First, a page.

In addition to the burlesque plunder of Austen’s beloved Darcy & Elizabeth and Bennet family, a train wreck of meanly written characters are hijacked from both novels. Elizabeth’s Subconscious and “Inner Slapper” continually argue whether Mr. Darcy is in fact gay. Bingley’s sisters have become Looseata and Carrotslime. Mr. Darcy’s grand estate, Pemberley is now “Memberle y.” Lady Catherine is a dominatrix over Mr. Darcy. Christian Grey’s helicopter, Charlie Tango is now a hot-air balloon. Mr. Wickham has become Mr. Wackem who has a penchant for hiring maidens as his unpaid interns in his publishing company. And Mr. Collins is Phil Collins. Yes, that Phil Collins the rock star who used to be in the band Genesis.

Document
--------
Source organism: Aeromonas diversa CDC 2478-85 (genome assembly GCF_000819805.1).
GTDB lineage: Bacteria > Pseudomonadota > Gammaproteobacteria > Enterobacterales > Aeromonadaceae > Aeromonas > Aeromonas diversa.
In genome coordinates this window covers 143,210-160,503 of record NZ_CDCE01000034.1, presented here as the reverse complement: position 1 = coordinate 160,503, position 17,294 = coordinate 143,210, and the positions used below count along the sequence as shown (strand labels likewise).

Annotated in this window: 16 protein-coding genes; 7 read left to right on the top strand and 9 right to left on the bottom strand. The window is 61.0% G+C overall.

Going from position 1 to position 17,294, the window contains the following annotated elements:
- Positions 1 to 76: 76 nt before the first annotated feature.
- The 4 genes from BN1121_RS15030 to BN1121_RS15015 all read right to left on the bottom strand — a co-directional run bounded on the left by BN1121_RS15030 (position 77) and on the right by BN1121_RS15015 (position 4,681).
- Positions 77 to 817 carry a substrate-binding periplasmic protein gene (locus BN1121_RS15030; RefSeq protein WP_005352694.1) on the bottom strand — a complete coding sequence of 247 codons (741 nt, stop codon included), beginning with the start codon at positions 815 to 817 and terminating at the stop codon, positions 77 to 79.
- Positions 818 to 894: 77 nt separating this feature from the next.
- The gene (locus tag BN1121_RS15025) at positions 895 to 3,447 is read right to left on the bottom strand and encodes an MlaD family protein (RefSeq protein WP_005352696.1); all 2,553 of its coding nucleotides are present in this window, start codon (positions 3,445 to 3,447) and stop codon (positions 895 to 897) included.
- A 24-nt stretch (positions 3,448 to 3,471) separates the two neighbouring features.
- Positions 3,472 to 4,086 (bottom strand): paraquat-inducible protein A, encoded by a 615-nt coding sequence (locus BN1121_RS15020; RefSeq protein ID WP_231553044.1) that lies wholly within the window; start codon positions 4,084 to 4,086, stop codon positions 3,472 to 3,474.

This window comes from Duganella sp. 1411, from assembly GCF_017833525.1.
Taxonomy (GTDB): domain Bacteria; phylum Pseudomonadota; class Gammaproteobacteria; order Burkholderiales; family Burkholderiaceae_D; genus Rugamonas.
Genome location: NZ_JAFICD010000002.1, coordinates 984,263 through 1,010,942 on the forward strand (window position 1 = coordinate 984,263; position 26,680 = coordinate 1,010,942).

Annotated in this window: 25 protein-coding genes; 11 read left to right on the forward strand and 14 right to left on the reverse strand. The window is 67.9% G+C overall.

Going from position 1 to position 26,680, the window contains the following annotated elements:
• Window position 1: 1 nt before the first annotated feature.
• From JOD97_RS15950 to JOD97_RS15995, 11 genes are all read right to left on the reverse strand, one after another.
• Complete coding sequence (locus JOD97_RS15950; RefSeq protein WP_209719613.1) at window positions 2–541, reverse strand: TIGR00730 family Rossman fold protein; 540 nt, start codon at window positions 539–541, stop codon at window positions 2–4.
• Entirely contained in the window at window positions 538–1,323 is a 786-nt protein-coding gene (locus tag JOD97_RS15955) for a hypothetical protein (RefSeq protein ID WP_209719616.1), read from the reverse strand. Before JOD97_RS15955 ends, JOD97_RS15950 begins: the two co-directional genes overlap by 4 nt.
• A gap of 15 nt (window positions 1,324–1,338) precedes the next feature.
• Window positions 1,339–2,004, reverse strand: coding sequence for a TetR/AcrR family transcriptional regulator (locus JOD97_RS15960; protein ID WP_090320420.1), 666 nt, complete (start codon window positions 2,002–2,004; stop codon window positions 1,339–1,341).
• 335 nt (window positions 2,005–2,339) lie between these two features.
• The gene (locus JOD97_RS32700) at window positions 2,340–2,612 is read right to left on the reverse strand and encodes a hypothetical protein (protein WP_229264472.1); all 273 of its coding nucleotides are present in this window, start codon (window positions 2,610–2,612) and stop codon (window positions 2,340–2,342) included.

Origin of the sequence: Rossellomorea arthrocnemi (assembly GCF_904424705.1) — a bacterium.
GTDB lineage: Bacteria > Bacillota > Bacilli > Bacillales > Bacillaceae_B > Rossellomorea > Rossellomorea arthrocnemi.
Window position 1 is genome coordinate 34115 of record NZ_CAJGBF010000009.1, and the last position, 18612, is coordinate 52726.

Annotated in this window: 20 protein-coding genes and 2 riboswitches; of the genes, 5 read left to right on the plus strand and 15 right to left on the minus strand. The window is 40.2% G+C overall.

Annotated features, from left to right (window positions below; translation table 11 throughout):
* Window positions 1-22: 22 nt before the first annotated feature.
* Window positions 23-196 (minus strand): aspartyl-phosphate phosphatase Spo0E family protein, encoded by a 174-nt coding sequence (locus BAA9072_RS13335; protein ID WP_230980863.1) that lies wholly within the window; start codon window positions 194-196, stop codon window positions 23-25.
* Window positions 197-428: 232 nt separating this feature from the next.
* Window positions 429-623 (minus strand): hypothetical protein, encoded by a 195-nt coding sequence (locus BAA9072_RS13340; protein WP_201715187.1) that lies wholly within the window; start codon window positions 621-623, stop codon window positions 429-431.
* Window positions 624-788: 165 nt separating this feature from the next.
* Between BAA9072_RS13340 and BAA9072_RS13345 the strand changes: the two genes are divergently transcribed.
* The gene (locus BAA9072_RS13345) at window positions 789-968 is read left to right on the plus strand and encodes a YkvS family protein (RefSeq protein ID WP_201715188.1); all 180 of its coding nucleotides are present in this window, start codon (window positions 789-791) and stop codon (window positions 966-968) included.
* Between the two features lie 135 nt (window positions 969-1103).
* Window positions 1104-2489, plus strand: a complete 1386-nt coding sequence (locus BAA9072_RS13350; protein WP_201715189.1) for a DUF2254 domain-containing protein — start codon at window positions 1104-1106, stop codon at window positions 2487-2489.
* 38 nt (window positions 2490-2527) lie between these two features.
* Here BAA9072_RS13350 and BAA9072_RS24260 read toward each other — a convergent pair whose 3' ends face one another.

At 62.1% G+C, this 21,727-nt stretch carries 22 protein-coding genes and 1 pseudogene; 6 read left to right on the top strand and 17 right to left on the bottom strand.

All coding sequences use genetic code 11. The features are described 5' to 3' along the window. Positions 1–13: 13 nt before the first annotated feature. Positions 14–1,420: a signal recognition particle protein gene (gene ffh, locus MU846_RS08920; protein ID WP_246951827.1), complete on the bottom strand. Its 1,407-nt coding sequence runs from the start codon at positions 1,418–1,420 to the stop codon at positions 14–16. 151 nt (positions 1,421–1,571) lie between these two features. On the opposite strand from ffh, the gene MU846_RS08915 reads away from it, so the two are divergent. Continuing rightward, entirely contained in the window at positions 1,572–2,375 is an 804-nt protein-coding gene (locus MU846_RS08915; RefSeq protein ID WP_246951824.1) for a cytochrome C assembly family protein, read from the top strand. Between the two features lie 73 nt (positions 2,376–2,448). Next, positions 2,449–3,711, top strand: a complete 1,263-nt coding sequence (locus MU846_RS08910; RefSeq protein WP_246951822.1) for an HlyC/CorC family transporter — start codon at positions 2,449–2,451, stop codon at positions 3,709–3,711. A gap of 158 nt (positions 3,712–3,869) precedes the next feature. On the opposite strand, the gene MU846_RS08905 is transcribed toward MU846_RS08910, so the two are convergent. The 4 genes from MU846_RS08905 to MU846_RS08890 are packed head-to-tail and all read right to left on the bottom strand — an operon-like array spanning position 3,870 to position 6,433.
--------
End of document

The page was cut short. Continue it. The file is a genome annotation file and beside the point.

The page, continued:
Unlike the kinky, sexual prowess of the hero (or antihero) of Fifty Shades, Christian Grey, this Darcy flogs Elizabeth with no more than a toothbrush and an unfolded newspaper, leaving her wondering what all the bondage hype was about. (Me too, girlfriend. Me, too.) Elizabeth often broke the third wall expressing such nonsense as, “… I must beg your forgiveness. It is somewhat confusing being in a mash-up of two very different novels.” I might inquire why, with so evident a design of offending and insulting, Thwackery chose to self-deprecate? For me, his humour fell short. “She could feel his grey eyes burning into her, like red-hot pokers stirring her desire. The more they poked, the higher her flames of longing rose, until the metaphor exploded in a burst of sparks and badly written prose.”